Structural study of ExsA, the regulator of Type III Secretion System of Pseudomonas aeruginosa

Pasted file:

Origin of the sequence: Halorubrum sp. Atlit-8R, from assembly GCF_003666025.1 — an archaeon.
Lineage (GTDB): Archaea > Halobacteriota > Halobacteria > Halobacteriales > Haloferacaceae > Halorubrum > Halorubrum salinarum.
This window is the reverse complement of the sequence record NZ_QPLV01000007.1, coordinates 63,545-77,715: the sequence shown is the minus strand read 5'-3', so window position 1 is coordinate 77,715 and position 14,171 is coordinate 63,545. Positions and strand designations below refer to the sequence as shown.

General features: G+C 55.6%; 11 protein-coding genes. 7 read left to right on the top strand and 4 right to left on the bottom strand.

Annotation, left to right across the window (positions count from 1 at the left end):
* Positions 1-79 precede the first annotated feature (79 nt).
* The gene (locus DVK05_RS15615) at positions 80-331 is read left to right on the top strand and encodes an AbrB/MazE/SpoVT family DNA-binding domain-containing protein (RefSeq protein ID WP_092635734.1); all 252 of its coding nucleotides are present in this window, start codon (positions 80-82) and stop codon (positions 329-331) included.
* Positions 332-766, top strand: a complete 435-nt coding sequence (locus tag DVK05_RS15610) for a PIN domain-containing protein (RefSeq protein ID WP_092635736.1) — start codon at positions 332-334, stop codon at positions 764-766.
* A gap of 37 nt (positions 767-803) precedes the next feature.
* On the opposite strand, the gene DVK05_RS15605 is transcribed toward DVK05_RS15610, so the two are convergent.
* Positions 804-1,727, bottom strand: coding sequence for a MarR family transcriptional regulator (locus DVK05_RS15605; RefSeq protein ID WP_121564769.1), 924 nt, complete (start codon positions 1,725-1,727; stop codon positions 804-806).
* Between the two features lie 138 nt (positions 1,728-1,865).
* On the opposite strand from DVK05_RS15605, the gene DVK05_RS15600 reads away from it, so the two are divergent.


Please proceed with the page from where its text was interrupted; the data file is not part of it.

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The Type III secretion system (T3SS) of Pseudomonas aeruginosa uses a needle-like protein apparatus to detect eukaryotic host cells and translocate effectors directly into the host cell. The effectors are also known as cytotoxins, which cause disruption of a series of signaling events in the host cell, facilitating the infection by P. aeruginosa. As the T3SS is antigenic and the expression of T3SS is energy-consuming, it is highly regulated where several regulatory proteins interact with each other and control the expression of T3SS genes. Among these proteins, ExsA, the master regulator of T3SS in P. aeruginosa, is of great importance as it is a transcriptional activator that activates the expression of all T3SS genes. Also, as ExsA belongs to the AraC protein family which only exists in bacteria and fungi, it makes an excellent potential target for drugs against P. aeruginosa related infections. With a combination of molecular biology tools and structural biology methods, we solved the N-terminal domain structure of the ExsA protein in P. aeruginosa. The model of the ExsA N-terminal domain has enriched our knowledge about ExsA dimerization and can serve as the base for mapping the interaction interfaces on ExsA and ExsD. Further, we have found two homologues of ExsA by structural alignment, which share a lot of similarities and have conserved amino acid residues that are important for ligand binding. The fact that both of these two proteins are regulated by small ligands rather than proteins also raises the possibility that ExsA may have a second regulatory mechanism under which ExsA is regulated by a small ligand, which so far has not been observed or reported by researchers. In order to map the binding site of ExsA on its anti-activator ExsD, we removed the coiled-coil region (amino acid residue 138-202, the potential binding site) of ExsD, based on the structure of ExsD. We surprisingly found that the ExsD variant without the coiled-coil region readily inhibits ExsA-dependent in vitro transcription. This result rules out other possibilities and makes us focus on the N-terminus and adjacent regions of ExsD for the interface with ExsA. Moreover, in order to gain a comprehensive understanding of the dynamics of the regulation of T3SS in P. aeruginosa, we have begun to build a mathematical model of the T3SS regulatory pathways. We are measuring the cellular concentrations of T3SS regulatory proteins with quantitative molecular biology methods such as quantitative western blot, quantitative PCR and quantitative mass spectrometry. We have determined the cellular level of ExsA and ExsD proteins under different physiological conditions, and found that some factors such as temperature have a significant impact on the levels of ExsA and ExsD. This study has thus unveiled some unknown features of the T3SS of P. aeruginosa and its related infections.
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